The rental market is set to benefit from a surge in potential buyers putting their purchase plans on hold.
Data from NerdWallet UK shows that 42 per cent of those who planned to buy homes last year but failed to do so were frustrated by concerns over the cost of living, while other high percentages cited a shortage of available properties or broader worries about economic uncertainty.
Tim Leonard, personal finance expert at NerdWallet, says: “Buying a property over the last 18 months has become increasingly more challenging, with rising inflation and interest rates making it more difficult for people to save for a deposit and fees, and pass lenders’ mortgage affordability tests.
“First-time buyers are likely to be struggling more than ever to achieve their homeownership dreams, while there are considerable challenges facing existing homeowners who are hoping to move too, potentially leaving people stuck in homes that may not be right for them, or they can barely afford.”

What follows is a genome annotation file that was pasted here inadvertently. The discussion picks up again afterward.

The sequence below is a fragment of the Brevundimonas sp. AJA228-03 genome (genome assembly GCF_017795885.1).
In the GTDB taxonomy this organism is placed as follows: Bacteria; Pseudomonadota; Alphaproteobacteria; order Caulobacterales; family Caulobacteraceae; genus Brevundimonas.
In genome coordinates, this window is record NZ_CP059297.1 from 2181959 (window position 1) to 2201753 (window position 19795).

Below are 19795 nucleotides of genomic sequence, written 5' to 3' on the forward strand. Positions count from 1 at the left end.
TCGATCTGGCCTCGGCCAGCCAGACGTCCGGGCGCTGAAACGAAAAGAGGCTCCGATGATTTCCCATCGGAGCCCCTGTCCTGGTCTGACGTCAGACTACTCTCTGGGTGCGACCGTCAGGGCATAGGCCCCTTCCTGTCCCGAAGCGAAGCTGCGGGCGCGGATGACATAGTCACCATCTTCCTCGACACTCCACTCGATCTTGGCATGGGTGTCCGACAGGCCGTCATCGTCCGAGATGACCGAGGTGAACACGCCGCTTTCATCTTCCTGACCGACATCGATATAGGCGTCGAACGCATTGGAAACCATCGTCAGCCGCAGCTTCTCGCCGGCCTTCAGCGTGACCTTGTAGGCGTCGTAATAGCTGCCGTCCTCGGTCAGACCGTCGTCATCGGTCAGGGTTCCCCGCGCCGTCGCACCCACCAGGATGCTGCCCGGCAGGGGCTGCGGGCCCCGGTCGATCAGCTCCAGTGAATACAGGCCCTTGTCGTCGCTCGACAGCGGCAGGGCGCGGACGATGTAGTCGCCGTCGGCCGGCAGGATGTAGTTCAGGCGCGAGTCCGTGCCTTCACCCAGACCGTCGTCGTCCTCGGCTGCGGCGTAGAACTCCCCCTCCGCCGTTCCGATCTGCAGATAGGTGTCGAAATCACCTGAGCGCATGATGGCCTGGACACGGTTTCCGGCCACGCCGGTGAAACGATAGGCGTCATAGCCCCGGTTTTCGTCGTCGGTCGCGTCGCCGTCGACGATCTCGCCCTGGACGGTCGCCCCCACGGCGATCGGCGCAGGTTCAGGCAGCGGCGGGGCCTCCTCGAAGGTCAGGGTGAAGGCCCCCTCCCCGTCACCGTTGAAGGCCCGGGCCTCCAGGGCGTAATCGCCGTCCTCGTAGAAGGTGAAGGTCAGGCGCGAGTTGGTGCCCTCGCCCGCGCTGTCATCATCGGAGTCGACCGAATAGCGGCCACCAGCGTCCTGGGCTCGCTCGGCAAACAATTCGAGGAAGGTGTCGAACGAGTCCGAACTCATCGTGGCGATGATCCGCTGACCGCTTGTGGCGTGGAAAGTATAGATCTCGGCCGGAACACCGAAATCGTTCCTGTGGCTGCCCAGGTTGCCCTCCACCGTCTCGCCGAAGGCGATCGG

And the future doesn't feel any brighter for many wanting to buy.
The research suggests that those who postponed buying last year with a view to revisiting their options again in 2023 believe the home-buying landscape has not improved.
One in five of those with a definite opinion said they are currently feeling worse about their ability to buy a home in 2023 compared to last year. And it’s the younger generation where optimism is particularly low, with just over a quarter of 25 to 34 year olds feeling their circumstances are less conducive to buying a property now, in comparison to last year.
In a similar theme to last year, 37 of those who were hoping to buy this year said it is the cost of living crisis that is holding them back. The regular interest rate increases are also posing a problem, with over a quarter of people saying the increased cost of mortgages is preventing them from buying right now. This figure rose to 41 per cent among 18 to 24 year olds, showing that high mortgage rates are proving to be the biggest barrier to the younger generation of prospective home buyers.
As a result of the pessimistic outlook, only two per cent of those thinking about purchasing a property in the future, whether as a first-time buyer or a home mover, would like to do so within the next year.